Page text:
(trigger warning: trafficking, sexual violence)"

I do appreciate a content warning when there is something disturbing but unexpected. i.e., by my lights you don't have to label an article about the Syrian civil war as having disturbing triggers because of course it will, but if you label an article about dogs and it turns out it's about the evils of puppy mills then yes.
posted by feets at 12:46 AM on November 10, 2014 [2 favorites]


I was triggered in a post recently. It made me feel dizzy and dissociate and basically relive a life destroying event where I have indeed been wounded physically and emotionally. One that I actually also could have died from.

Not to play "which PTSD" is worse but being triggered has real life changing feelings and definition to people beyond war veterans. There are more sexual assault victims diagnosed with ptsd than soldiers.

When my doctors stop referring to me reacting out of a place of hurt and experiencing somatic and visual memories to the point I am unable to function as triggered I will use whatever word they use then.

No one is asking that this place be safe but I see this happen every time a mere suggestion of using the idea of a trigger warning. People jump on the idea and quibble about the definition and how it is wrong etc. . When really all people are saying is it would be kind of nice if someone did this but we understand it can't be mandatory.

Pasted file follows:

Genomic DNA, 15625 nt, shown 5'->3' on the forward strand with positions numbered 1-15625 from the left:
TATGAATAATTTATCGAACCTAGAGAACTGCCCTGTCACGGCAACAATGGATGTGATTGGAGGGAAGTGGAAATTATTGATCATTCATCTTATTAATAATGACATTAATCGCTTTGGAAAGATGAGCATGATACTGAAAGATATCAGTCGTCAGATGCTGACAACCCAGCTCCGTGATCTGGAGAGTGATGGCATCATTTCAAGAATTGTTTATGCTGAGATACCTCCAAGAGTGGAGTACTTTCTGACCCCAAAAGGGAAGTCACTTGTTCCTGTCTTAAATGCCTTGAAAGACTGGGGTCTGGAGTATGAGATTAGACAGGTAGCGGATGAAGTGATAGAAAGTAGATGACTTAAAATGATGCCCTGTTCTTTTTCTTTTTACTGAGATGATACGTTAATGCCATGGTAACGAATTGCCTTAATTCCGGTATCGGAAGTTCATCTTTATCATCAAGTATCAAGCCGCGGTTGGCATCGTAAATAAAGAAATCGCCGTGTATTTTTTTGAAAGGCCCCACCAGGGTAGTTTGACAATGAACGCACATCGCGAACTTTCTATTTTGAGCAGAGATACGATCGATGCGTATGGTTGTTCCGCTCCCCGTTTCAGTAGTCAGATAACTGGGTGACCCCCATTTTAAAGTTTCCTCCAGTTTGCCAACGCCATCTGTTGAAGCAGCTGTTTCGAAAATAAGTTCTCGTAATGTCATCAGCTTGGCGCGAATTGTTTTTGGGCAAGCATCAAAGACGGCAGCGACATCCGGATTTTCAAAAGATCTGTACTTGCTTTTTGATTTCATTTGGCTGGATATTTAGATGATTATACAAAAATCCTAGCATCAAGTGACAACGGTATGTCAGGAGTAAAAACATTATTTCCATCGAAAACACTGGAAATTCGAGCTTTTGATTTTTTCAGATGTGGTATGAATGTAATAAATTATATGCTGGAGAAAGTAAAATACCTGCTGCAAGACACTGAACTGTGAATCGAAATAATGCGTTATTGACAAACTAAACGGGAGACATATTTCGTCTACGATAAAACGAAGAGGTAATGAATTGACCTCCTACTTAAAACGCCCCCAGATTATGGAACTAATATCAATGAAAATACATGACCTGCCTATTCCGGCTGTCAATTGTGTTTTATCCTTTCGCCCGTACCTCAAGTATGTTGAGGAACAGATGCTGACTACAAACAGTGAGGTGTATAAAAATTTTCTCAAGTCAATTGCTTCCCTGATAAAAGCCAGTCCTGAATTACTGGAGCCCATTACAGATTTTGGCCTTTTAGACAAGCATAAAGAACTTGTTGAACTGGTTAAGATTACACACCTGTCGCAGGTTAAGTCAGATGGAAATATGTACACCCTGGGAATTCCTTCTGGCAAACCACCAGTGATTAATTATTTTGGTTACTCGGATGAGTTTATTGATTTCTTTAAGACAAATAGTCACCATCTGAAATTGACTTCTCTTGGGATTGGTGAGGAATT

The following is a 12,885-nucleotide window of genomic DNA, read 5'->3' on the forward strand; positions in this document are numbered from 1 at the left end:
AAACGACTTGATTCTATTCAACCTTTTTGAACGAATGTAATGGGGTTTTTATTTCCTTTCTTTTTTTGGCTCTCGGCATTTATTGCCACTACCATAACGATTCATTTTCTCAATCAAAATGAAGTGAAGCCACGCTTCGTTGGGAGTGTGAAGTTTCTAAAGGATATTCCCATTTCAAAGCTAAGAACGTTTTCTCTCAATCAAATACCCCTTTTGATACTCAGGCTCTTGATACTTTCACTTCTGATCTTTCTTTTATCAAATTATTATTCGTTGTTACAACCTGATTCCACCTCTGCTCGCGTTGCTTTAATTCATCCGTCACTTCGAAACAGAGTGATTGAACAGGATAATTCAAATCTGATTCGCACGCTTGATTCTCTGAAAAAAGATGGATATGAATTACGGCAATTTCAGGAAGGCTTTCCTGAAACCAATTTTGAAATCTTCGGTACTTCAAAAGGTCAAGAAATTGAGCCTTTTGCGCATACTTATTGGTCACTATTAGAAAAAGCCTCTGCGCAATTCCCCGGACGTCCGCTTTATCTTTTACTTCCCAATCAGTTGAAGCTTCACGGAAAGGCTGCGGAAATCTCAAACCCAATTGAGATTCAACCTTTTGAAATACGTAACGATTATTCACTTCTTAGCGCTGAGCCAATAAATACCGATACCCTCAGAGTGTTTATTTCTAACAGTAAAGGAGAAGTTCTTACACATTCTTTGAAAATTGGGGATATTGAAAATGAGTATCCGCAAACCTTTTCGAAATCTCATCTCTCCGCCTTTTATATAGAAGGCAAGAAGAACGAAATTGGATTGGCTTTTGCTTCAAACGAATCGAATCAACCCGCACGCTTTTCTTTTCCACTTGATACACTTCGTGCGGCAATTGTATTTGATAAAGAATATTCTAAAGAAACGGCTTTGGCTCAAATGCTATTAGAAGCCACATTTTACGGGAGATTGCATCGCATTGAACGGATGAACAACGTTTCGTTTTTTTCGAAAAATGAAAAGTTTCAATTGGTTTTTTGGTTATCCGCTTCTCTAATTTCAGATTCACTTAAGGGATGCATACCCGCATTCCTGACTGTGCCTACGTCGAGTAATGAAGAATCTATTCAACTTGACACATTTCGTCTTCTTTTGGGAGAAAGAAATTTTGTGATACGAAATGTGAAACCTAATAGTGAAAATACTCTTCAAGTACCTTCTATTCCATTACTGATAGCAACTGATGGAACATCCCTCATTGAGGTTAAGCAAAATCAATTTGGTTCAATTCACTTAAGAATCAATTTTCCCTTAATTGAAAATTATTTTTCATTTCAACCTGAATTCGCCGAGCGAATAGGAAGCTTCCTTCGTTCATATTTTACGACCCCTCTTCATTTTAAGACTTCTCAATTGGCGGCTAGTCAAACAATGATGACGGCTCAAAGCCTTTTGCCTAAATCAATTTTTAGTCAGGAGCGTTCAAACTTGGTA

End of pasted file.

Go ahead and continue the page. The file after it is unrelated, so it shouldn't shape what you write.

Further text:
posted by kanata at 12:54 AM on November 10, 2014 [9 favorites]


I'm not saying trigger warnings aren't valid. I'm saying USE A DIFFERENT PHRASE. There is a specific meaning to " trigger warning" within a diagnosis of battlefield PTSD. I think that using "trigger warning" outside of that context diminishes the experience of the people that suffer it. Do you think, honestly, that because there are more survivors of sexual abuse means they should own the phrase, and that battlefield PTSD survivors should find different words instead?
posted by disclaimer at 1:21 AM on November 10, 2014


PTSD is PTSD. Whether the initiating event is war, torture, natural disaster, sexual assault, physical assault, or even transportation accident, and whether the person involved was the one who endured threat to life or was only a witness, the common theme is that the person traumatized has experienced profound horror, terror, and helplessness and cannot "move on" to live a life free of those feelings. The battlefield is by no means the only source of this mental illness.
posted by gingerest at 1:59 AM on November 10, 2014 [18 favorites]